Strawberries grow readily in vertical pipes, which hang from balconies or apartment terraces. As long as they've got full sun, plants in these systems will grow fine. For vertical strawberry planters, choose day neutral fruits like Tristar or Tribute. These berry plants bear a full crop of fruit the first season they're planted. Strawberries need little care once planted, requiring fertiliser in the first year only if they're struggling.
- Skill level:
- Moderately Easy
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Things you need
- PVC pipe, 1-inch thick
- Drill bits, 1/8-inch and 1-1/2-inch
- Potting media
- Day neutral strawberry plants
Drill small holes into a 1-inch PVC pipe that is just as long as your vertical planter, using a 1/8-inch drill nit. Greg Stack of the University of Illinois Extension advises drilling the holes close together toward the bottom of your planter, then 3 inches apart toward the centre, then 6 inches apart near the top. The pipe and holes act as a watering aid, so that water gets to the berry plants in equal amounts. Otherwise, higher-up berry plants would steal all the water.
Drill 1-1/2-inch wide holes in your vertical plastic pipe, staggering the holes around the pipe. Leave at least 3 inches between holes vertically. These are where your berry plants will go.
Insert the small pipe into the large pipe, then pour in potting media until you've covered the bottom holes with soil.
Push one strawberry plant into each hole so the roots are tucked into the soil and the foliage and stems come out of the hole.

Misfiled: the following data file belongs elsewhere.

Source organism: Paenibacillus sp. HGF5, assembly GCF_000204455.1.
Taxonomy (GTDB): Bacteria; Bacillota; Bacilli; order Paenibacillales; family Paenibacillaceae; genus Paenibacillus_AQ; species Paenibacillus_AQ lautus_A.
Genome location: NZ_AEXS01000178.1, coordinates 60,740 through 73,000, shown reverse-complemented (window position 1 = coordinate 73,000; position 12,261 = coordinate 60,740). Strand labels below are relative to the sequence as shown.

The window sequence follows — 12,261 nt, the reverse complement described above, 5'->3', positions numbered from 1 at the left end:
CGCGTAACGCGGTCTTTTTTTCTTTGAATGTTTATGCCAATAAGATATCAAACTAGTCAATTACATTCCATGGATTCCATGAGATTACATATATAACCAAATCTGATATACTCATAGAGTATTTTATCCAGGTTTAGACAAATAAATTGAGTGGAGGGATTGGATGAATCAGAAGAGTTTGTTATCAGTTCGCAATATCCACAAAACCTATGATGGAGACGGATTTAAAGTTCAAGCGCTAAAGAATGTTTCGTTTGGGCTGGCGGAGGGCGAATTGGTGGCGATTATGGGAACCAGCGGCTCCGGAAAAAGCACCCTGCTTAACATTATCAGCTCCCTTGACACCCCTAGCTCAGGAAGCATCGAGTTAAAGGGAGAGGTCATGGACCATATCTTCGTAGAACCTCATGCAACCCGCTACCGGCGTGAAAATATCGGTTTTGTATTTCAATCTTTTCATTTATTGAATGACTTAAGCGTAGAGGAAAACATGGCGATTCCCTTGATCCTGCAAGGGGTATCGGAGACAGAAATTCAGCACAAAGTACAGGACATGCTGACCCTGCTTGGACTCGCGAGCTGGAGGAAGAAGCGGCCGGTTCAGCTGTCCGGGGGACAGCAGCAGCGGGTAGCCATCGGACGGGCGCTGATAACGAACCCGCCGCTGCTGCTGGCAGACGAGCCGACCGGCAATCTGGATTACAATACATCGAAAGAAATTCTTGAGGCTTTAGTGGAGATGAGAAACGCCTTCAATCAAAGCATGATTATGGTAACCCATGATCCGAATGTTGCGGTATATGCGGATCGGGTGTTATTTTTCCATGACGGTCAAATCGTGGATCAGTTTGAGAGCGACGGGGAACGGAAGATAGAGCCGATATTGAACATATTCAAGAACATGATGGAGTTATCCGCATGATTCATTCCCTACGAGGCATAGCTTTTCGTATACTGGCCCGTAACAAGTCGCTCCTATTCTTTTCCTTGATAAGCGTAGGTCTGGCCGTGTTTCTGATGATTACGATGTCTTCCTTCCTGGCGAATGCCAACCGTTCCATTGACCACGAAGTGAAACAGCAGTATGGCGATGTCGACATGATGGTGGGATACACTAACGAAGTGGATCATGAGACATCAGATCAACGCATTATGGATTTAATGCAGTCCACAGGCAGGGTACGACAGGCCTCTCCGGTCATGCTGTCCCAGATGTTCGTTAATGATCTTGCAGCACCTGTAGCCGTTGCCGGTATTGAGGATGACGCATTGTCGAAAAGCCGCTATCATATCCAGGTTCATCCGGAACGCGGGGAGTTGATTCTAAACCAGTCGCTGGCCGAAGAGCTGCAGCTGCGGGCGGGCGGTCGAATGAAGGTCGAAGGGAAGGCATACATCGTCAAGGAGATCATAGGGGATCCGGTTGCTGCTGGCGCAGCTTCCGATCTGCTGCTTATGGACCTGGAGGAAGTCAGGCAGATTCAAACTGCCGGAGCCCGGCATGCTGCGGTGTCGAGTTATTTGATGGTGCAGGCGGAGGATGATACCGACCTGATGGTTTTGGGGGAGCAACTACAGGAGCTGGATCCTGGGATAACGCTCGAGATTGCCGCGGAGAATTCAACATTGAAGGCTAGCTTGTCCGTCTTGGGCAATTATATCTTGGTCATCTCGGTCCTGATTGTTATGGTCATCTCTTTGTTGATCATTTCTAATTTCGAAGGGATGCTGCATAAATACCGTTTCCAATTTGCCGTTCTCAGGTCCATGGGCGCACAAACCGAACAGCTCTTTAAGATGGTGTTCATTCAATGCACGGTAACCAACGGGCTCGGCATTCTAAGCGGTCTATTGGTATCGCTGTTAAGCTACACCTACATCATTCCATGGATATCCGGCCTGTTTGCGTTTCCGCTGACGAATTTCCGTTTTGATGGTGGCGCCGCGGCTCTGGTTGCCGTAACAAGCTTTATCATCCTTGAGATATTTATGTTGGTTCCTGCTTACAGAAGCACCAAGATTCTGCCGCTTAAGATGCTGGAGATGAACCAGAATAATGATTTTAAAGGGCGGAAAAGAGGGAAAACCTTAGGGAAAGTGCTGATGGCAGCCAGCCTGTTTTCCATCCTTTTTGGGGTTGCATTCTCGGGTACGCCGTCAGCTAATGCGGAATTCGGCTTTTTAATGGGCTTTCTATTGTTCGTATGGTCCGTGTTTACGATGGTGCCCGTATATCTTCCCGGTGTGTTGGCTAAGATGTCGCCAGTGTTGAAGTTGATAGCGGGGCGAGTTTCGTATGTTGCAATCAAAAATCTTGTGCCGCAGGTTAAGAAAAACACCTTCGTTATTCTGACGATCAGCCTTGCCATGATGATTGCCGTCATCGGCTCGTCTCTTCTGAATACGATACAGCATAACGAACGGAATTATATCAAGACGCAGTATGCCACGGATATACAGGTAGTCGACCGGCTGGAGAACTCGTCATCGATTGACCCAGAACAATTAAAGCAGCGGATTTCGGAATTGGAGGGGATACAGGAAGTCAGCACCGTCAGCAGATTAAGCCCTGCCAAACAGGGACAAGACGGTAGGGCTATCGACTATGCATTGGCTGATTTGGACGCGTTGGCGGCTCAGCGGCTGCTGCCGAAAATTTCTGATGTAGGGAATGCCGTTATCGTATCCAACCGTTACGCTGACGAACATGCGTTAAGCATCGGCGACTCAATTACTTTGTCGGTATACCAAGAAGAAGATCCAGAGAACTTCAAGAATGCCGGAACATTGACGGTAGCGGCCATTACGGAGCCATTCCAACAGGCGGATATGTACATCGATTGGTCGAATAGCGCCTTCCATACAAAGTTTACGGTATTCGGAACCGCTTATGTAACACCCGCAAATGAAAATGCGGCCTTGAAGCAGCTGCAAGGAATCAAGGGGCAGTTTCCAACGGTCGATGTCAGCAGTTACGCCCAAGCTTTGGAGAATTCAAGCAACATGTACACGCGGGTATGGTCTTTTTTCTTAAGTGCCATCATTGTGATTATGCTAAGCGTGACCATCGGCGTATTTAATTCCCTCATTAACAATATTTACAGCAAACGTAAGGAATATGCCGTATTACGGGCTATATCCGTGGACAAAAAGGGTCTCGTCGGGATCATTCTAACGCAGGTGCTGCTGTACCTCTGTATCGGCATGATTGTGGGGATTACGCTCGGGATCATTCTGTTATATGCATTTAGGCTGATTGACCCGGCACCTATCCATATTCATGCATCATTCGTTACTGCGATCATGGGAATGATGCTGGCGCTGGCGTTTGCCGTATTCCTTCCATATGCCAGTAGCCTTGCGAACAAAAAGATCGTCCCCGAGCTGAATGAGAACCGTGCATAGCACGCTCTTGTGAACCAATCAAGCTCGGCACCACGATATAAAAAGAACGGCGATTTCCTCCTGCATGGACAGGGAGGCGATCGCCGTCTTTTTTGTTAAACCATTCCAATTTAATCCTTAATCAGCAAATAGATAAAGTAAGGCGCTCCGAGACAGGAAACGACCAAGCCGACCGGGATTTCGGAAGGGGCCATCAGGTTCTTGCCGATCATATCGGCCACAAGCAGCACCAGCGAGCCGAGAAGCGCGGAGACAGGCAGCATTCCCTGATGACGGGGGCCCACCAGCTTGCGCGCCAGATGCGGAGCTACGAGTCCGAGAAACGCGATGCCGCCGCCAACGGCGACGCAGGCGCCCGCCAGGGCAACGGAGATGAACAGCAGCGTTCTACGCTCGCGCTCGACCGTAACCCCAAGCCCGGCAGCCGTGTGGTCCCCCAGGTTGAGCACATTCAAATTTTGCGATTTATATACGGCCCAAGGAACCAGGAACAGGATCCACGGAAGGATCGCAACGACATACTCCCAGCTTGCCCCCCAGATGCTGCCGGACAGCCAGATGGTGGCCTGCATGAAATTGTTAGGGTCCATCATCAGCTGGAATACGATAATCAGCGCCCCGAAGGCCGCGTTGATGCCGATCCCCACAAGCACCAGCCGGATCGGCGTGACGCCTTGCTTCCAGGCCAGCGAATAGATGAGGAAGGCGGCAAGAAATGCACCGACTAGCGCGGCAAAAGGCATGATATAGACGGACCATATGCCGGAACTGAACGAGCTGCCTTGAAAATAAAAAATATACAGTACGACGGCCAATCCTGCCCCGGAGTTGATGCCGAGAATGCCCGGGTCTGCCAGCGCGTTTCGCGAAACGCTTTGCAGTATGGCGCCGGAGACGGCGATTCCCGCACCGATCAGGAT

Add enough potting medium to cover the next set of holes. Again, push plants into the planting pipe. Work in this way until you've planted all berry plants in all the holes.
Water the plastic pipe thoroughly by pouring water in the top of the planter and down the 1-inch PVC pipe you put in the centre. Thereafter, water the planter like this when the soil feels lightly moist to the touch, adding liquid to saturate the soil.
Hang the planter in a location where it can receive full sun for at least 6 hours a day.
Watch your strawberries. If the berries appear green one month after planting and the plants struggle to grow, fertilise with water soluble nitrogen fertiliser, following the dose range based on your size planter.
Rotate the planter if parts of it appear to be getting less sun, so the fruit ripens evenly.
Harvest the berries when they turn fully red, indicating they are ripe.
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